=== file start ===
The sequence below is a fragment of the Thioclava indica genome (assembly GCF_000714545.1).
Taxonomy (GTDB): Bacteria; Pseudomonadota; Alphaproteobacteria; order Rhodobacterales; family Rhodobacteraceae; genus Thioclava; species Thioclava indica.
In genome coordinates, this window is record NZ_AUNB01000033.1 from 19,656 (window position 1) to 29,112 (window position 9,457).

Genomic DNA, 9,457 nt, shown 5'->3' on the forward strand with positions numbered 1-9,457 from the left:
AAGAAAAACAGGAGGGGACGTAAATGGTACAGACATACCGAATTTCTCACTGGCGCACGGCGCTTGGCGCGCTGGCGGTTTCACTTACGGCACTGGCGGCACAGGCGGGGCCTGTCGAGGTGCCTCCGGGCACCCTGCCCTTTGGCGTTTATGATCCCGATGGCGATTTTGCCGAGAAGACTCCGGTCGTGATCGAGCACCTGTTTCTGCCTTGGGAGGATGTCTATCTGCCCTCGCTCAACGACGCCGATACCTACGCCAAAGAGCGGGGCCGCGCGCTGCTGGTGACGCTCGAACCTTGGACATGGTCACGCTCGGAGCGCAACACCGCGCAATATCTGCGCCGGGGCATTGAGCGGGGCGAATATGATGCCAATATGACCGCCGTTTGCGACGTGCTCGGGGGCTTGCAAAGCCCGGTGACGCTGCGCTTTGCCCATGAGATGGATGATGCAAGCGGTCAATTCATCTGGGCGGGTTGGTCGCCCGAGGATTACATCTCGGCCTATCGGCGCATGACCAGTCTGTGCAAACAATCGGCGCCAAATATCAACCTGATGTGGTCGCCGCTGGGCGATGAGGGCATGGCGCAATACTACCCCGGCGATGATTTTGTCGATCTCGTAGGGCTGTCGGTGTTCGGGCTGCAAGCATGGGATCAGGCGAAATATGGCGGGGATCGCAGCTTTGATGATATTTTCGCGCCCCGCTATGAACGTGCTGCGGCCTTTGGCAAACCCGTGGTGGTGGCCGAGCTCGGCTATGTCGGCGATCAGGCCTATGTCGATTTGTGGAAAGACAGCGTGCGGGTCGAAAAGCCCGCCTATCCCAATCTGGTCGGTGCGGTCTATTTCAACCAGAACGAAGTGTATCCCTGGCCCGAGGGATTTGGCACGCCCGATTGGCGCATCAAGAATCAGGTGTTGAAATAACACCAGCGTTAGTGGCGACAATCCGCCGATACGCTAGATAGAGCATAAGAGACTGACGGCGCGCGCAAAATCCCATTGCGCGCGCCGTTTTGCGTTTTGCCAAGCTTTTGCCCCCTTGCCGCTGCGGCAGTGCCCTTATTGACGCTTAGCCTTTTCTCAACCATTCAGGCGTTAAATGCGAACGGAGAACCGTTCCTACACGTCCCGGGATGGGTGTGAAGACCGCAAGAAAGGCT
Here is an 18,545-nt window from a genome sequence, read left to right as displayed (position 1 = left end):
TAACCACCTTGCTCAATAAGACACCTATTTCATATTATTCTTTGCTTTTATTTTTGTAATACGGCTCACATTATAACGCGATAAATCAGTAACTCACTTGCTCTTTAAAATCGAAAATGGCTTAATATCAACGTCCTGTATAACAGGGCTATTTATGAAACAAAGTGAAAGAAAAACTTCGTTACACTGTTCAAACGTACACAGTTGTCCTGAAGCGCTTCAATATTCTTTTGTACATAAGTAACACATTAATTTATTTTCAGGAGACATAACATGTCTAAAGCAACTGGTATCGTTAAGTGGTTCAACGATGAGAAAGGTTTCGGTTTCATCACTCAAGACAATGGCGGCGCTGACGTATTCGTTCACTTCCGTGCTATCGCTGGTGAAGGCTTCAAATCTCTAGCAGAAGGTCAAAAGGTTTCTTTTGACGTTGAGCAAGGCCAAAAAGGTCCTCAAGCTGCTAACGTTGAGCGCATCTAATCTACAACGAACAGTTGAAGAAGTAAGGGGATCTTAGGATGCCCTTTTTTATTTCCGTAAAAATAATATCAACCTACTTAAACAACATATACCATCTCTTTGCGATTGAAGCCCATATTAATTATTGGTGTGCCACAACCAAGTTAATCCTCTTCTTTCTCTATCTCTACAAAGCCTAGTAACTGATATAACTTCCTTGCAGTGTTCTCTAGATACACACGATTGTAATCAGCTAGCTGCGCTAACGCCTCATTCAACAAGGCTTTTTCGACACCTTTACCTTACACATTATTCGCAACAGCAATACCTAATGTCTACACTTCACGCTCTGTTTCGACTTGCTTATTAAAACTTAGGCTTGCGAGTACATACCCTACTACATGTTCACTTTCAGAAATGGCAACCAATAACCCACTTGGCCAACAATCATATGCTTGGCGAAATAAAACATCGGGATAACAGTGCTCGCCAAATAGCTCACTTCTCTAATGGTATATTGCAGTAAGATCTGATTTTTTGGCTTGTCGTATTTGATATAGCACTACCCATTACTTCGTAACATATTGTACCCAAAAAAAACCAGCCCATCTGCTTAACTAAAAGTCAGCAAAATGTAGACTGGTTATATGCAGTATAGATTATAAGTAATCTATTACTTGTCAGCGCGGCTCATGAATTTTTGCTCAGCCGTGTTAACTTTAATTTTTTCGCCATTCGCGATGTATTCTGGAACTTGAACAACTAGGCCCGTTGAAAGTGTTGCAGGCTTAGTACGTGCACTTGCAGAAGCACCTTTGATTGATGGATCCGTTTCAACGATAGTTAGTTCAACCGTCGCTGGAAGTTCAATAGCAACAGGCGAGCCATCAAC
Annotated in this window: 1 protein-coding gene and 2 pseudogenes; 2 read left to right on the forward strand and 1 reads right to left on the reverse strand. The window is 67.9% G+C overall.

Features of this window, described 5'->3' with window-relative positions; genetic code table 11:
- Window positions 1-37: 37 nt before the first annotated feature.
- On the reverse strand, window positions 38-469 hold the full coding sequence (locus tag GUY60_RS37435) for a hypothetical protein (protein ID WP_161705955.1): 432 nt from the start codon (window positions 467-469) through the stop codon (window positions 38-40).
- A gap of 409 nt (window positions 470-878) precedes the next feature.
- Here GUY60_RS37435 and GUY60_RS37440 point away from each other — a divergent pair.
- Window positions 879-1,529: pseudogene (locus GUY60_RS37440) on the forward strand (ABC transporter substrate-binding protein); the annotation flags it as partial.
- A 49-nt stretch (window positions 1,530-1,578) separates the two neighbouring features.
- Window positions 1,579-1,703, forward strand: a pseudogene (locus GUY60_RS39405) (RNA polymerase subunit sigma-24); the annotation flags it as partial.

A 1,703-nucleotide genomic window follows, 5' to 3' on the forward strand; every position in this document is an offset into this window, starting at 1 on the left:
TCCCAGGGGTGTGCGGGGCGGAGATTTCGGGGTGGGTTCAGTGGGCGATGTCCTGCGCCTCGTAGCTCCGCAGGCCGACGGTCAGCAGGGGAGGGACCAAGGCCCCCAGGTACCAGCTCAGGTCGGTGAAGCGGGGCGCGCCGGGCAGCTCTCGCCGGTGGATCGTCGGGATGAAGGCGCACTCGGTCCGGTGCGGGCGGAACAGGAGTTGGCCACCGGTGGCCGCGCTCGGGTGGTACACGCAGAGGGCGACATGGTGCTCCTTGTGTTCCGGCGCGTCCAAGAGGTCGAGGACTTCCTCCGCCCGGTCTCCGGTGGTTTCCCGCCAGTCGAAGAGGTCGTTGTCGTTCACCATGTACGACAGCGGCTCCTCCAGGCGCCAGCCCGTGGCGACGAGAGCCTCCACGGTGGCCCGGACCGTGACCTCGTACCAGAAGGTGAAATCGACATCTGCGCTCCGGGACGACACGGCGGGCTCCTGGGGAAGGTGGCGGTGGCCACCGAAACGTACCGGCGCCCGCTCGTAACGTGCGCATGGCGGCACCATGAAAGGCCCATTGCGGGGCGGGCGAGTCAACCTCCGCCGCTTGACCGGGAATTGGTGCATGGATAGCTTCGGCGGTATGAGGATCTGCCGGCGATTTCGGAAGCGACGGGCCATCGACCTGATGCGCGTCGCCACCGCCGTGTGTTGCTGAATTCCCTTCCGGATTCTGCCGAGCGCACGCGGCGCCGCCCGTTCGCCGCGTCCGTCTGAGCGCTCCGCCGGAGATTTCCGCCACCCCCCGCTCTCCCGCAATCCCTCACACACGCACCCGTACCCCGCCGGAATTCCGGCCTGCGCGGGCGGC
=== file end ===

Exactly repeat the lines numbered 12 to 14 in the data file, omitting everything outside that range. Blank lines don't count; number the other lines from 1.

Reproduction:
- A gap of 409 nt (window positions 470-878) precedes the next feature.
- Here GUY60_RS37435 and GUY60_RS37440 point away from each other — a divergent pair.
- Window positions 879-1,529: pseudogene (locus GUY60_RS37440) on the forward strand (ABC transporter substrate-binding protein); the annotation flags it as partial.